On a personal level, we litter our lives with artificial constraints.  We accumulate a lifetime of unnecessary rules, rarely stopping to ask ourselves why we do things that prevent us from excelling in the areas we desire.  I’m not promoting living or working recklessly or unethically. Uphold a few guiding principles and reteach yourself to intentionally go outside your comfort zone.  Stop asking permission and let the magic happen.

You can also read this post at LeadingAgile


New PMI Member Benefits

PMI Visa CardRemember the American Express slogan, Membership Has Its Privileges?

Well, PMI is working on providing more membership privileges…and benefits for your $129 a year membership dues.

What would you think about getting your medical insurance or next credit card through PMI?

Personally, I would be happy with PMI discount codes for travel expenses like hotel and airlines or consumables like Sharpies and Post-It notes.  Check out what PMI is offering!  I may actually look into the Pet Insurance.

These new member benefits initially will be available to PMI members in the United States. Members can learn more about these programs by visiting the Benefits of Membership page on PMI.org.

Insurance Benefits

· Auto
· Prescription Discounts
· Home
· Medical
· Dental
· Life Insurance
· Pet Insurance
· Annuities

PMI Credit Card

· No annual fee
· Low introductory APR on purchases and no balance transfer fees for six months
· 1% cash back that can be used on merchandise, travel (no blackout dates), event tickets, activities, gift cards, and account credits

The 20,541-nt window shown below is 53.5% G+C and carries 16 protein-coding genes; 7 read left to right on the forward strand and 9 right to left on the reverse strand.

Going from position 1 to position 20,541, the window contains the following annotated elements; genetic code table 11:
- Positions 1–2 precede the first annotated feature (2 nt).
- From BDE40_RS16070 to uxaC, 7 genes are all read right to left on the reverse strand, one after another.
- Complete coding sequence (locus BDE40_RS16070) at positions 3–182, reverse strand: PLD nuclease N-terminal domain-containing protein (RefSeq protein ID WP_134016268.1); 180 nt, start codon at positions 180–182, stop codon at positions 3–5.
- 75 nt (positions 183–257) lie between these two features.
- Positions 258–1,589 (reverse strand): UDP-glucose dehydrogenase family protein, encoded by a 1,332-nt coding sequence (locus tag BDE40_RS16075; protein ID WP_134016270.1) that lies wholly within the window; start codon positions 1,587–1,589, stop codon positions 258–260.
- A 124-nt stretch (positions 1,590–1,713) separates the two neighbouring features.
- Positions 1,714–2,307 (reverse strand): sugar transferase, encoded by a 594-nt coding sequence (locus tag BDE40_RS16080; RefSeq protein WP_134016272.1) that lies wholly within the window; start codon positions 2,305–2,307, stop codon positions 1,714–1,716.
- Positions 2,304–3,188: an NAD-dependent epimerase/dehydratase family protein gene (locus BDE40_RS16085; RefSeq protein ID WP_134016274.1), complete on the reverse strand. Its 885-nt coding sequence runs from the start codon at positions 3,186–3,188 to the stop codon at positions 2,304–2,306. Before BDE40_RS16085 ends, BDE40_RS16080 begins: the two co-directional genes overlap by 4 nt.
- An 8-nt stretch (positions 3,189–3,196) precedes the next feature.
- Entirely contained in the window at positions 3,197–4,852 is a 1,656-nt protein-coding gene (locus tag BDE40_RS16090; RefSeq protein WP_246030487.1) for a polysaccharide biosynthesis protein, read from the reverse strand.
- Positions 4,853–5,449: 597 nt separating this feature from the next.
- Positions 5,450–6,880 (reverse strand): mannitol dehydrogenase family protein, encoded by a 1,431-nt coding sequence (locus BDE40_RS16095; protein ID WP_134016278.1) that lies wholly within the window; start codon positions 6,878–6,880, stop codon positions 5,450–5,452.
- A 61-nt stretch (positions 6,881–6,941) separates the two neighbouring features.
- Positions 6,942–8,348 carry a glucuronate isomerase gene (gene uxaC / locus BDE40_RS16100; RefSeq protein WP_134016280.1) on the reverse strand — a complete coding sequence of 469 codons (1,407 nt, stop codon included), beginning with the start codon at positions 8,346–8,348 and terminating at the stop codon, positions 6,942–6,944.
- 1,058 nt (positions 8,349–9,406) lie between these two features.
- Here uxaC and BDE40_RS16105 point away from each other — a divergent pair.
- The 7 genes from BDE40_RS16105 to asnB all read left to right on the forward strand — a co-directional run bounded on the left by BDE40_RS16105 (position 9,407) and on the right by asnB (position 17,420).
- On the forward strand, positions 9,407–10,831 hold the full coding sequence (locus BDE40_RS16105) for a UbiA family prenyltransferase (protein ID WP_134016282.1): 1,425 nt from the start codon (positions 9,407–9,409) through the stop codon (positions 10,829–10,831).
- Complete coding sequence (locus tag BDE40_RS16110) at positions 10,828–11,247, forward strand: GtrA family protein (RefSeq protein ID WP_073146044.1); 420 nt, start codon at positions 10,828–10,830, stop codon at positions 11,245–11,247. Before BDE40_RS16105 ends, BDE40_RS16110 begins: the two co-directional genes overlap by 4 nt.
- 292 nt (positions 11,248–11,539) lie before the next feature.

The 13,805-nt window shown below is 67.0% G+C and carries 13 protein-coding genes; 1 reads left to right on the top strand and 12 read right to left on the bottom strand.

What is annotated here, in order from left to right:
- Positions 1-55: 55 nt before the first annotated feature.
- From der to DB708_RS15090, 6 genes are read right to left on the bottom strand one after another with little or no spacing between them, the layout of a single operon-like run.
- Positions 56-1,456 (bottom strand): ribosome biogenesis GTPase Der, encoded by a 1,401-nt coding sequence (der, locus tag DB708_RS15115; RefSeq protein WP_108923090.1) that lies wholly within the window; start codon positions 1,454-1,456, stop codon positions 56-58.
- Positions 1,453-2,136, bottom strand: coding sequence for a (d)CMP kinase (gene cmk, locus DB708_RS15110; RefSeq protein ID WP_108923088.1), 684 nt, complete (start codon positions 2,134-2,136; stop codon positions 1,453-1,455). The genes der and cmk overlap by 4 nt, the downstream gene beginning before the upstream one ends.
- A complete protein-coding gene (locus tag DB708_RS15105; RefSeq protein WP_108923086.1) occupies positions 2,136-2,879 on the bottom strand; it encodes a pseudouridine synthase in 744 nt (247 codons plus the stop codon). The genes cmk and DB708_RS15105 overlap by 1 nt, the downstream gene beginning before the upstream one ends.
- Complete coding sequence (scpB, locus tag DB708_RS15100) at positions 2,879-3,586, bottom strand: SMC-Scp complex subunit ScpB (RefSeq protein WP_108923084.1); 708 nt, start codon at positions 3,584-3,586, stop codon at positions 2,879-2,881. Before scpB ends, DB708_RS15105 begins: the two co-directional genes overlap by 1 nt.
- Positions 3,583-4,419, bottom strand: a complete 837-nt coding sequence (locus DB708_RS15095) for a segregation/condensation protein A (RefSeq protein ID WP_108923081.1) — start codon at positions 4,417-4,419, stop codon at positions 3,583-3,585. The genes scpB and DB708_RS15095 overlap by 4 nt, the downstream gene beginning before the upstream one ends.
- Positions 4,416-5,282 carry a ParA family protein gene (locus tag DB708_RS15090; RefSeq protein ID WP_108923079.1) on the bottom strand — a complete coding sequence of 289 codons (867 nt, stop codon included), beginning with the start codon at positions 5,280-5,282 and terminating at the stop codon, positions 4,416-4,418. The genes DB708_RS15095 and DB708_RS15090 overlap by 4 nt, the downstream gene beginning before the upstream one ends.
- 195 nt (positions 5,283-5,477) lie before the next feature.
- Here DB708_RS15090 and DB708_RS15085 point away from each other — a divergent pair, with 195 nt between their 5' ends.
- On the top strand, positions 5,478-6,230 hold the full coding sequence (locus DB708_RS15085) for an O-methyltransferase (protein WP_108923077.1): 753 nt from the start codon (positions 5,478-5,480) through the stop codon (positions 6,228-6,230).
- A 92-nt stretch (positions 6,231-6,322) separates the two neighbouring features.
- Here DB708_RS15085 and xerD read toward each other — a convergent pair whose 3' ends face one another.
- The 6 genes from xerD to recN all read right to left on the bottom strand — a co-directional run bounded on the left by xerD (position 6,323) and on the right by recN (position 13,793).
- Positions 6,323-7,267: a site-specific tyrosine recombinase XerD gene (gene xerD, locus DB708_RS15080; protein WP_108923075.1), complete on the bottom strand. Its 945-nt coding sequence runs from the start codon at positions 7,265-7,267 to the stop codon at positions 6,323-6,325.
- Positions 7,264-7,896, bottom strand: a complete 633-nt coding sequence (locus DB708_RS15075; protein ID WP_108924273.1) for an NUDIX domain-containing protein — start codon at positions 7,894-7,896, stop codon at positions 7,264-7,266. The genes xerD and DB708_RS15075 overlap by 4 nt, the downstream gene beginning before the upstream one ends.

Back from the Islands

Island VacationThe 2012 Huether Island Vacation has come and gone. To use it as an opportunity to grow, I wanted to do things outside my comfort zone.  What qualifies?  Let’s start with everything that has anything to do with relaxation.  I’m a “let’s do stuff” kind of guy.  My wife is a “let’s relax and unplug” kind of gal. And, our son is a “Mom, have you seen my Trapper Keeper” kind of kid. My wife thought I was a little crazy when I proposed going on a cruise to remote islands with little or no technology. But, we did it!

So, what did we do to make everyone happy?  We went on a cruise and also rented a private bungalow on a small island.  We did crazy stuff like race horses (bareback) on Grand Turk [I have pictures] and went swimming with dolphins. We ate 3+ meals a day as a family and listened to our son grind his teeth every night.

I will admit, I kind of wanted to poke my eyes out after the first day at sea. Seriously, sit in the same chair IN THE SUN all day long?  Fortunately, they had all-you-could-drink coffee and a decent gym.  Getting on a boat with really bad Internet and a wickedly short list of television channels forces you to do weird things like talk with your family.  I think we did pretty well.  I wasn’t constantly checking my phone.  I wasn’t thinking about work. I was interacting with my family.

As a family, we did discover one thing we all missed.  We missed being able to look up strange facts any time we wanted.  Our son wanted to know what a Trapper Keeper was. My wife wanted to know if that Peter Max painting should really cost that much. I wanted to know why we couldn’t bring Cuban cigars back into the United States.  Certainly, I could write a lengthy blog post about feedback loops and flow of the lines through Customs.  Instead, I just wanted to say what I did on vacation.

I am now fully charged and ready to get back to work.
Get ready for some exciting news in the coming week.  The technology fast is officially over.

Image Credit: Pictofigo